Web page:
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Inside YSL Beauty’s Formula for Staying Young

The luxury fragrance brand has proven time and again that it knows how to win over the youth market. Its latest scent, MYSLF, aims to embody Gen-Z ideas around self-expression — to a point.
Yves Saint Laurent tapped actor Austin Butler as the face of its new Gen-Z fragrance, MYSLF.
Yves Saint Laurent tapped actor Austin Butler as the face of its new Gen-Z fragrance, MYSLF. (Courtesy)

Whenever I see a new brand or product with a vowel-free name, I think of this New York Times piece from several years ago that speculated on the genesis of the consonant-forward trend in marketing. Linguists suggested that a name less an I, E, A, O, or a U is more playful or childlike.

Five years later, consonants are still going strong. Take MSCHF, the Brooklyn-based “collective” behind those Big Red Boots and the Microscopic Handbag (measuring 657 x 222 x 700 micrometers) that in June sold for nearly $64,000, SKN, Lori Harvey’s skin care line or UN/DN LAQR, Machine Gun Kelly’s nail polish line (it has 50 percent less vowels).

Now, ditching vowels in a bid to reach younger customers has crossed the threshold from indie to big beauty. YSL Beauty last week launched MYSLF, a new men’s fragrance expressly created for Gen-Z and fronted by Austin Butler, with some pretty lofty goals. Emilie Poisson, the brand’s general manager, told BoF she hopes MYSLF will be the “biggest men’s launch in fragrance” for L’Oréal, which holds the license to manufacture, market and distribute beauty products for Saint Laurent.

YSL Beauty already has traction with teenage males. In Piper Sandler’s bi-annual survey of American teenagers’ shopping habits, YSL Beauty jumped from 11th to fifth among boys between autumn 2022 and spring 2023. Korinne Wolfmeyer, senior research analyst at the firm, said YSL was the only fragrance brand to break into the top 10 in that period.

YSL’s men’s fragrance business in the US is up 19 percent year to date (as of July 29), outpacing an overall US men’s prestige fragrance category that’s seen 10 percent growth during the same period, according to Circana.

For MYSLF, Poisson said YSL will up the ante on social media spend by investing “like never before” in TikTok, Twitch and Reddit. It will also give out samples in Brooklyn barber shops as well as gyms in select US cities.

As for Butler, who is 31 and very much a millennial, Poisson put it simply: messaging trumps age. Gen-Z fragrance is selling self-expression, and older generations have always been sold on becoming someone else or being sexy, successful or powerful.

In a May interview, Marina Mansour, vice president of beauty and wellness at technology platform and creative agency Kyra, explained that for Gen-Z, fragrance is an “extension of their feelings, outfits, mood” ­— a departure from previous fragrance marketing that centred on “how it makes you feel [or] smell to others.”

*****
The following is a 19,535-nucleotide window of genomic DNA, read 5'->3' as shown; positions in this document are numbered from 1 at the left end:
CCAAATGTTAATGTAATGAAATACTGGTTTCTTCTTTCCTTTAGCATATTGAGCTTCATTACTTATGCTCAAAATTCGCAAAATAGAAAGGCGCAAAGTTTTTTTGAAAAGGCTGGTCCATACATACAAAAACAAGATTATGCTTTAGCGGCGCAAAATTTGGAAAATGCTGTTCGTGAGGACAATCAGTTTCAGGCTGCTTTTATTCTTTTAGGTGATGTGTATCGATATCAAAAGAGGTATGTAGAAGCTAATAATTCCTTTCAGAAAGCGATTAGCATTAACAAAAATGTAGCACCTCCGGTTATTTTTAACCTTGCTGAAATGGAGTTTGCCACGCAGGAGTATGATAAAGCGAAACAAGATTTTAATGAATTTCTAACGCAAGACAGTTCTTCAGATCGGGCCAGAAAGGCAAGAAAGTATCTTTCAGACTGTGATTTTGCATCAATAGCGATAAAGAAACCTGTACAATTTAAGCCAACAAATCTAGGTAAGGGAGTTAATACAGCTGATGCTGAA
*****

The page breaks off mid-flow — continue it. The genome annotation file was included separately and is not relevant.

It all reminds me of Glossier You, Glossier’s fragrance that debuted in 2017 — and not just because of the name. You remains one of the brand’s top-selling items and has since expanded to include rollerball and solid formats, a candle and deodorant. “This is not a finished product. It needs you. It’s the ultimate personal fragrance,” read an Into the Gloss post by Emily Weiss, Glossier’s founder, around the time You launched.

MYSLF is about exploration and “never forgetting who you are, no matter where you go.” Butler was selected as a Gen-Z ambassador because he is “sensitive,” “complex” and “fragile yet confident,” read an email from a spokesperson for YSL Beauty. By contrast, Y — the millennial-focused scent that came out in 2017 — is positioned as “a long-lasting fragrance for the accomplished, self-made man” and “an intense portrayal of masculinity.” Lenny Kravitz has been the face of Y since it came out in 2017 (like Butler, he falls outside the fragrance’s target demographic; born in 1964, the musician straddles the border of Gen X and Baby Boomers).

“In the past, we talked more about ‘ambition,’” Poisson told me, adding: “Austin Butler, clearly, is more about self-expression.”

A niche and indie fragrance boom is clearly shaping the way designer houses are approaching the category — from messaging to actual notes and beyond — but to me, something is missing. YSL, Dior, Armani and their peers remain extremely siloed in terms of gender, despite their best efforts at using the category to reach Gen-Z, a generation that, increasingly, rejects gender norms and prioritises fluidity. It’s the unisex or “genderless” offerings from lines like Byredo, Maison Francis Kurkdjian, D.S.&Durga and more that have been, and continue to be, critical to their success.

Calvin Klein did it three decades ago with CK One — it’s still considered one of the most iconic scents of all time — which makes it even more surprising that leading names in fragrance have yet to deploy a similar strategy in 2023. This is a wide-open opportunity for the taking that’s both culturally relevant with the potential to be commercially lucrative (unisex fragrance isn’t limited to half the market, so it can yield double the sales!)

Who will be the first big brand to go the unisex route with a new launch?

Further Reading

With luxury names like LVMH and Kering revving up their beauty businesses, pure play competitors need to safeguard their most prized possessions: their people.


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